The NHS “scheme pays” facility allows members, faced with a tax liability arising from breaching the annual allowance, to meet the payment from future pension benefits. This amounts to taking our a mortgage on the pension.
For many senior members of the schemes, especially consultants and senior GPs this is becoming an annual event with the charges on future pension severely damaging retirement prospects.
The problems start when a significant pensionable pay rise triggers the scheme to notify HMRC of a chargeable event. Normally the deemed benefit from the consequent increase in pension rights would not exceed the annual allowance (£40,000) but especially where the benefit relates to final salary rather than a career average formula, a substantial pay rise late in a career can often be valued at more than £100,000. Any benefit falling due over the annual allowance is taxable at the member’s marginal rate (typically 40 or 45%).
There is a great deal that can be done to ease the pain using carry forward and a careful analysis of pension input periods, most doctors who are hit with unwanted and unexpected tax-bills will make use of tax advisers and financial planners. However there is a systemic issue for those regularly earning over £150,000 and that’s that the Annual allowance tapers from £40k to £10k the more that is earned. Any doctor regularly earning more than £210,000 can expect (with an AA of £10k) to be paying an AA bill every year. Those on the taper report the combined impact of paying 45% on income and a further 45% on pensions makes the financial value of any extra work -very limited.
Could parents desperate to get children on the housing ladder mortgage their pension rather than reportage their house?
At a time when the NHS is stretched and waiting lists getting longer, pensions are being cited as making matters worse. In this complicated world, doctors are evolving their own pension language – this includes the “hokey”, the term they use for opting out of the scheme for a year for tax purposes. The concept of opt-outs and partial opt-outs is becoming increasingly relevant to doctors trying to best manage their tax-affairs.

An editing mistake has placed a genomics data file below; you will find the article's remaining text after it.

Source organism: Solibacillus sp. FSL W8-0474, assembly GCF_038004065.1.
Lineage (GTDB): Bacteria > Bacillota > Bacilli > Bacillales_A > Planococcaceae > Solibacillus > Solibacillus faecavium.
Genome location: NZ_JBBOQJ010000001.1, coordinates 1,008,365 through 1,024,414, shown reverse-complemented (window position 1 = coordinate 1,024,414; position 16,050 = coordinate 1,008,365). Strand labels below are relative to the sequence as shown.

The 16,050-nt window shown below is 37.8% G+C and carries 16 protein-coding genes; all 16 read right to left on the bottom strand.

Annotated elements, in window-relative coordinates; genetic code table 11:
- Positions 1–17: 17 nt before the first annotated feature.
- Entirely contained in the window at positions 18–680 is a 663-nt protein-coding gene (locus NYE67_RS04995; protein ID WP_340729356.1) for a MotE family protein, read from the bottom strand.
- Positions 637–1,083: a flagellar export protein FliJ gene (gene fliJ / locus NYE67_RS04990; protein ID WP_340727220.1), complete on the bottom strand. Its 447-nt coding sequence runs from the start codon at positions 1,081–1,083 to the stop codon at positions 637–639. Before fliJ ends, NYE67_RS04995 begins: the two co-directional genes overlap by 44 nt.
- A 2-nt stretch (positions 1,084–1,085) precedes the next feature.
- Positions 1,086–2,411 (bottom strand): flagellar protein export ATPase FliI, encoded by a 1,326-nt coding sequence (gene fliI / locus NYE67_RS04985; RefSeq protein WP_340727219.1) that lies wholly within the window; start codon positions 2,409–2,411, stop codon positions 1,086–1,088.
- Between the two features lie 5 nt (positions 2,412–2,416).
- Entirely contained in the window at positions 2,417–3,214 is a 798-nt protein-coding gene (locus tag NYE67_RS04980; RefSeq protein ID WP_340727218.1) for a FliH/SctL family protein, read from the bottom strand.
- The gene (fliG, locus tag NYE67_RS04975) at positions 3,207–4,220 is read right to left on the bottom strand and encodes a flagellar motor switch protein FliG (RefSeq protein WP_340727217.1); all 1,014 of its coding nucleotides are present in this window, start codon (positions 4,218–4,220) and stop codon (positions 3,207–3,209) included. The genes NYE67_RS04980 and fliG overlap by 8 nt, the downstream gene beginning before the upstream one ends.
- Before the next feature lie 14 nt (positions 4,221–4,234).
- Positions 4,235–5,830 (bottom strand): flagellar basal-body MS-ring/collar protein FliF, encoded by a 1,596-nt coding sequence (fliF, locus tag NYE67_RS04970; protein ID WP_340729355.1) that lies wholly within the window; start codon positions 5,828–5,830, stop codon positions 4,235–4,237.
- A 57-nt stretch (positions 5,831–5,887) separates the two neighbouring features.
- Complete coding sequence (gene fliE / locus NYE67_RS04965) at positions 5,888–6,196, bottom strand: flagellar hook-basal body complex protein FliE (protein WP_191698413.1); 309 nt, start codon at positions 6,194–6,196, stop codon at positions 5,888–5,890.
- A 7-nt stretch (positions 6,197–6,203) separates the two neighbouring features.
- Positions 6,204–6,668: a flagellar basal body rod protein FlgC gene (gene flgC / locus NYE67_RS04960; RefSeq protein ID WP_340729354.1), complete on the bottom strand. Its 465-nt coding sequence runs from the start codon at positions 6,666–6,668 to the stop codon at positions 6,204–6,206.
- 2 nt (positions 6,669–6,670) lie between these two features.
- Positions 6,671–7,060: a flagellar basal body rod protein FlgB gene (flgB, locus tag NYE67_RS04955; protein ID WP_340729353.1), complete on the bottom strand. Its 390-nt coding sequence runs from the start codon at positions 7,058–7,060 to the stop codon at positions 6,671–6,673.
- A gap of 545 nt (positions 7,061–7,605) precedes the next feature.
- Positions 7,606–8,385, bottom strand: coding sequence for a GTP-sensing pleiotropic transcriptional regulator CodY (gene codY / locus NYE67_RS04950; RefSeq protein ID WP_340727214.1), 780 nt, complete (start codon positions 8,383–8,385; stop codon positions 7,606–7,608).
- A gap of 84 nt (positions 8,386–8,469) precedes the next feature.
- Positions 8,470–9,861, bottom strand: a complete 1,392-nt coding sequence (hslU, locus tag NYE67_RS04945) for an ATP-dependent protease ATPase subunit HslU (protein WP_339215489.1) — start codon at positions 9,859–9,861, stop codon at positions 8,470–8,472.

It is against this increasingly febrile tax environment that the opportunity to defer the payment of tax into retirement is becoming popular. Nobody likes to pay a tax bill but to pay it be means of a small clip on a lifetime of personable earnings is a lot more comfortable to the medical profession than paying upfront.
Scheme pays is so painless that it has been advocated as a means of paying other pensions bills, including the cost of advice. Certain notable commentators, including Sir Steve Webb, have suggested that scheme pays might be an alternative way of paying the advisory charge for a pension transfer analysis. Heads you transfer, tails you take a small clip on you pension.
Critics of extending scheme pays argue that this is the start of a slippery slope, that could lead to a defined benefit scheme turning into a flexible benefits plan. Could schemes pays be used to pay for ongoing financial education courses or even become a source of more general finance. Could parents desperate to get children on the housing ladder mortgage their pension rather than reportage their house?
The concept of a pension as a means of financing is of course nothing new. Small self administered schemes and executive pension were regularly tapped for self-investment and loan-backs, but these needed to be commercial arrangements. There has never been a legal means of pension-busting and HMRC’s attitude to unauthorised payments is draconian (as those caught in pension scams will know).
Scheme pays is the first legitimate means of buy-now ; pay-later and ironically it is sanctioned by HMRC as a means of maximising tax-revenues.
So far, the prospect of using scheme pays to finance advice is at no more than discussion stage. A more likely direction of travel for scheme pays is as a more general tax-collection facility for HMRC.
Were HMRC ever to implement a shift to a single rate of pension tax-relief or (in a more extreme example scrap tax-relief and move from an EET to a TEE tax framework, scheme pays could be the means to do it.
Transitioning those used to paying contributions net of tax-relief to paying the full gross contribution might be considered too much of a financial strain. Creating a debt against a future capital sum or a future pension , based on unpaid tax could prove more palatable.
Rumours that HMRC has been exploring this idea regularly arise though no Government consultation has ever tested this idea. It might yet be the follow up to Pension Freedoms for a chancellor looking to pull a rabbit out of the hat!
In conclusion, scheme pays is an extremely bright idea – which if used responsibly, can be very helpful to someone with an unexpected persons tax bill. But as with Pension Freedoms, it has the capacity to eat the pension it serves
It is both a tool and a weapon with all the beneficial and detrimental connotations those words produce.